Celtics Rumors: How Courtney Lee Would Bolster Boston's Offense

Josh MartinNBA Lead WriterJuly 16, 2012

PHOENIX, AZ - FEBRUARY 09:  Courtney Lee #5 of the Houston Rockets celebrates during the NBA game against the Phoenix Suns at US Airways Center on February 9, 2012 in Phoenix, Arizona. The Rockets defeated the Suns 96-89. NOTE TO USER: User expressly acknowledges and agrees that, by downloading and or using this photograph, User is consenting to the terms and conditions of the Getty Images License Agreement.  (Photo by Christian Petersen/Getty Images)
Christian Petersen/Getty Images

Ray Allen's out and Jason Terry's in, but the Boston Celtics might not be done dealing yet, assuming they can find a way to fit Courtney Lee into their plans.

If GM Danny Ainge can make the numbers work, he'll have himself another young guard who can bolster his team's odds of winning now and help to smooth the transition into that dreaded time when Paul Pierce and Kevin Garnett call it quits.

Lee has the passing and ball-handling ability to man either backcourt position, but is best suited to playing off the ball, where he can stretch defenses with his outside shot and slash to the basket when the opportunity presents itself.

All of which will be welcome qualities in Boston, however head coach Doc Rivers would choose to use Lee. Chances are, Lee would be slated for a spot off the bench, with Terry filling in as the starting shooting guard if Avery Bradley isn't ready to start the season.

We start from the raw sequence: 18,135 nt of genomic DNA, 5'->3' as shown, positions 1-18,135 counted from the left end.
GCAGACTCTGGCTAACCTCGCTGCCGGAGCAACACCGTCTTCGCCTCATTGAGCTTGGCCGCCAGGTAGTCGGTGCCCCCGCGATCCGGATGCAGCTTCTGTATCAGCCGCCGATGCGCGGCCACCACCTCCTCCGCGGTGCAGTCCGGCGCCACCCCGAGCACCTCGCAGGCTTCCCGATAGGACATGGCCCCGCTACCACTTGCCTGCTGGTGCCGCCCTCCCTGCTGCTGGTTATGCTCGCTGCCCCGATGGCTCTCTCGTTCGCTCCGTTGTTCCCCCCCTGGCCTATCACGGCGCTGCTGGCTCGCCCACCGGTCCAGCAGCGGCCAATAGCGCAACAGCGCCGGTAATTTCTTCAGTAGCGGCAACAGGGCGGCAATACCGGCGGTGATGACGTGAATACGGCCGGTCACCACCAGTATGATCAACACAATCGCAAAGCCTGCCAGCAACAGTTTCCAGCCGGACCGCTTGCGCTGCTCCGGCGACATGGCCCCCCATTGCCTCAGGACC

In any case, Lee would fit in nicely alongside Terry in the Celts' second unit. Both are combo guards by nature, meaning that they could trade off between shooter and distributor with relative ease. Terry is a 38 percent three-point shooter for his career, while Lee has topped 40 percent from deep in three of his four NBA seasons.

That sort of sniping will come in handy, especially for a bench squad that figures to feature a potent post presence in rookie Jared Sullinger. The Celtics' first-round pick out of Ohio State will need all the space his teammates can create for him given his lack of experience at the NBA level and his perceived disadvantages in terms of size and athleticism.

A few three-balls by Lee here and there would certainly be of some assistance in that regard.

Lee, though, can't quite replace the threat that Allen represented as one of the league's most feared marksmen. Lee's shot is respectable, but not to the point that opposing defenses would need to account for it at all times.

That being said, the C's wouldn't need or expect Lee to be Jesus Shuttlesworth 2.0. He's a different player with a different skill set, albeit one that still includes a smooth shooting stroke.

More importantly, the 26-year-old Lee is nearly a decade younger than the player he'd be brought on to help replace. Doc wouldn't necessarily have to concern himself with carefully lording over Lee's minutes, as he did with Allen.

If Lee winds up in Boston, he'd only add to what's already shaping up to be one of the better benches in the NBA.